A recent Scientific American column grossly overplays an unsubstantiated risk associated with drinking water chlorination. It overlooks the benefits of chlorine as an inexpensive and highly effective disinfectant and does not recognize that the regulatory limits for chlorine and disinfection byproducts were set following a thorough review of credible health data. The article blatantly promotes a particular water filter product, reading much like an advertisement yet raising serious questions about whether its “facts” received adequate editorial scrutiny. All in all, this is a curious piece to find in a journal with the credibility of Scientific American.
First, the article references the damaging effects of chlorine gas used in World War I and suggests its use in drinking water is equally as harmful. In fact, there is no link between the use of chlorine gas in World War I and the potential for “disinfection byproducts,” or “DBPs” to cause cancer.
The U.S. Environmental Protection Agency (EPA) requires treated tap water to have a detectable level of chlorine to help prevent contamination. The allowable chlorine levels in drinking water (up to 4 parts per million) pose “no known or expected health risk [including] an adequate margin of safety.” Only chlorine disinfectants can provide this “residual” protection all the way to consumers’ taps.
Second, a source quoted in the article says that researchers have linked chlorine in drinking water to higher incidences of bladder, rectal and breast cancer, but this link has not been proven. All chemical disinfectants combine with trace levels of natural organic matter present in drinking water to form low levels of disinfection by-products, or DBPs. The EPA, concerned that some of these chemicals, such as trihalomethanes (THMs), could be carcinogenic to humans, has set regulatory limits for DBPs. In other words, all drinking water that meets the EPA standards is safe for consumption. It is also important to understand that neither the EPA nor the International Agency for Cancer Research considers chlorine to be a carcinogen.
Finally, the “recent study” on breast cancer conducted in Hartford, Connecticut that is referenced in the article was actually published in 1992. This study (Falck et al.) examined pesticides like DDT and PCBs, which contain chlorine but have very different properties from chlorine used as a disinfectant or byproducts of water chlorination. Two major review articles by leading scientists also cast doubt about the link reported in the Connecticut study (Adami et al., 1995, and Ahlborg, et al., 1995).
The reality is that chlorine destroys microorganisms that can cause deadly waterborne diseases. Since 1908, when chlorine was first used on a large scale to purify U.S. drinking water, waterborne diseases, such as typhoid fever and cholera, have been virtually eradicated. But in developing nations where communities lack widespread access to safe drinking water, diseases associated with dirty water kill more than 25,000 people per day. Most of these are children under the age of five. As a result, international public health agencies, such as the World Health Organization, strongly caution:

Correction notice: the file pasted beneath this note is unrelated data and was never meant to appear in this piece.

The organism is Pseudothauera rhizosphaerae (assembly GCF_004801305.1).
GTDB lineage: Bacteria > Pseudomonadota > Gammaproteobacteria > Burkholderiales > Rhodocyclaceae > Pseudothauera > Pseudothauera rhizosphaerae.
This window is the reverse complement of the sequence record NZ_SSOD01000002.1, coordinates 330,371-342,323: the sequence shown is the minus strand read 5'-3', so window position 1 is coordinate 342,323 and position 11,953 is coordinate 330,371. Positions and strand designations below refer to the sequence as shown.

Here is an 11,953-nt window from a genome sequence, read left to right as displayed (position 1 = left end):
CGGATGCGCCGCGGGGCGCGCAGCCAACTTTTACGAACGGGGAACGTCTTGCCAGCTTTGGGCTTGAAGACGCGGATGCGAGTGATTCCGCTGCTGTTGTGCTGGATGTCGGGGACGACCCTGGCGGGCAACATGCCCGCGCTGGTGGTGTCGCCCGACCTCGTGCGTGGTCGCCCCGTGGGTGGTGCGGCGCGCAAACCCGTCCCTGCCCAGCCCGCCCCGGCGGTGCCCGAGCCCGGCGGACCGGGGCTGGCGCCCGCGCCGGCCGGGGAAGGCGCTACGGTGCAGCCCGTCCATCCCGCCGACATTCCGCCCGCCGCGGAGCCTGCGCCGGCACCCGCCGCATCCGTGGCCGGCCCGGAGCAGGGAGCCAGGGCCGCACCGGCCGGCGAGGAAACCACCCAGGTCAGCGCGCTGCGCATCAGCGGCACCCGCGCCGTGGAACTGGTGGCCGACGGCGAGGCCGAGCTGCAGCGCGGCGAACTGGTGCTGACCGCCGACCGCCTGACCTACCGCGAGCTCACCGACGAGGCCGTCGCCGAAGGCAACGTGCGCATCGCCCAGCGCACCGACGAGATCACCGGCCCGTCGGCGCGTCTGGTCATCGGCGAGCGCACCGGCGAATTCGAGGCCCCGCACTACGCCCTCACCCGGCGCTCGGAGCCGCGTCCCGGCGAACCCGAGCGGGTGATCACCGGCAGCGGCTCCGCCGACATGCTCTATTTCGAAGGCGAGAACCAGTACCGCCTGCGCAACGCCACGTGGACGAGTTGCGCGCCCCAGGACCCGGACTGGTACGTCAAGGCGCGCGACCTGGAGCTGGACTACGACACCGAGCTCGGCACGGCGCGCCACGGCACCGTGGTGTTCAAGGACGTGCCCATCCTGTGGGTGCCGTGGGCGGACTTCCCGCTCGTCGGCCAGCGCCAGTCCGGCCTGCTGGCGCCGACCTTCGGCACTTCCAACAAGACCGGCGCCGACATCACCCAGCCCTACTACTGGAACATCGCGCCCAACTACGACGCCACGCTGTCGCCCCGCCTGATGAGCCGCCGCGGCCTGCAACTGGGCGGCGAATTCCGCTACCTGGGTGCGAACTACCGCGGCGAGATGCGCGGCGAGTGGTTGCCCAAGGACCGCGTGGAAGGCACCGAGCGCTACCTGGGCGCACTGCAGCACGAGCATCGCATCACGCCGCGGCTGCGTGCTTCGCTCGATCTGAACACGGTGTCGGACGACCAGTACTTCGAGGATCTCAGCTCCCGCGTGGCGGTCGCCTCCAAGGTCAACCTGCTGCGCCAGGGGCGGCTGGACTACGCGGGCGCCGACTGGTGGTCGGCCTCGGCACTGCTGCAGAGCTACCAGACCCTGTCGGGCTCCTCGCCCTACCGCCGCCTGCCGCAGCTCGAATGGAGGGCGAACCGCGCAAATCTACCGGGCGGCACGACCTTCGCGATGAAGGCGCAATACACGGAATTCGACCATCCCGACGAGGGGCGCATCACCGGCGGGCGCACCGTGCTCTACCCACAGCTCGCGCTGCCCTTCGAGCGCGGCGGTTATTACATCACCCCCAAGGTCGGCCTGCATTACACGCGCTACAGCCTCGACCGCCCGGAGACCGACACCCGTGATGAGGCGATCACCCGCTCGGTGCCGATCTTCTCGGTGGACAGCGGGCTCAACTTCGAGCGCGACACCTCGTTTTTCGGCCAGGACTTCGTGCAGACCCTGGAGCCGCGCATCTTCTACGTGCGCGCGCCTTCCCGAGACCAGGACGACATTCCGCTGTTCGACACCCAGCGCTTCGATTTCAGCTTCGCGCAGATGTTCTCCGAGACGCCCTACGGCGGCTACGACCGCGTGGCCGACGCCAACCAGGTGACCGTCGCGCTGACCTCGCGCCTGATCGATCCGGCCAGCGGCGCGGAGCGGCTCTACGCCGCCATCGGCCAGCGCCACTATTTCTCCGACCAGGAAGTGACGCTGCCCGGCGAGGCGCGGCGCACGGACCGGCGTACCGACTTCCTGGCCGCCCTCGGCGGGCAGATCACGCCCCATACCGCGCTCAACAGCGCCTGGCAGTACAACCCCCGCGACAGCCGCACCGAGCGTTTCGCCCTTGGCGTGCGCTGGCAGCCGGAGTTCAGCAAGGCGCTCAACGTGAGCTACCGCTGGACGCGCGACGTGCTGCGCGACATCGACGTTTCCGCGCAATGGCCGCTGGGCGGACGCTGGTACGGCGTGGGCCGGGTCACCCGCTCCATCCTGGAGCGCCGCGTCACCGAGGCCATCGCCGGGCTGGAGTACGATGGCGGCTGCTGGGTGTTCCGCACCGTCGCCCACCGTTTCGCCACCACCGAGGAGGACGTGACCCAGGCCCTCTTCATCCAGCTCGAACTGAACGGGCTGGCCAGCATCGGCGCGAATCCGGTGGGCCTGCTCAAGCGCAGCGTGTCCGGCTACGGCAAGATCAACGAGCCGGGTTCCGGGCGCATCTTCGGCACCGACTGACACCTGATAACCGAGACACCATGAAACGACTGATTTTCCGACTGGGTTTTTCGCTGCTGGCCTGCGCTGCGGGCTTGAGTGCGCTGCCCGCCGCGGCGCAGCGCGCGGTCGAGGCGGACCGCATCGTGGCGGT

The health risks from these byproducts at the levels at which they occur in drinking water are extremely small in comparison with the risks associated with inadequate disinfection. Thus, it is important that disinfection not be compromised in attempting to control byproducts.
While alternative disinfection methods are growing in popularity, they too have disadvantages. For example, ozone creates DBPs, many of which have not been studied for their potential effects to human health. Further, cities such as Las Vegas that are using ozone, are not completely chlorine-free. According to EPA requirements, they must still maintain a “residual” level of chlorine in treated water to prevent recontamination in the distribution system.
The next time you come across a story about the alleged negative health effects associated with chlorine disinfectant used in drinking water, remember that chlorine has been used safely and effectively for more than a century to provide healthy, clean drinking water. It is being rushed to earthquake-ravaged Haiti right now, where it is desperately needed to prevent waterborne disease outbreaks. Simply put, the real danger, when it comes to chlorine, is eliminating its use.
Please visit our website to learn more about the safety benefits of chlorinated water. You can also tell Scientific American to retract this unscientific column by sharing on Twitter RT @chlorine – @sciam Stand up for science – retract bogus claims about drinking water and chlorine!
(Chris J. Wiant, M.P.H., Ph.D., is president and CEO of the Caring for Colorado Foundation. He is also chair of the Water Quality & Health Council.)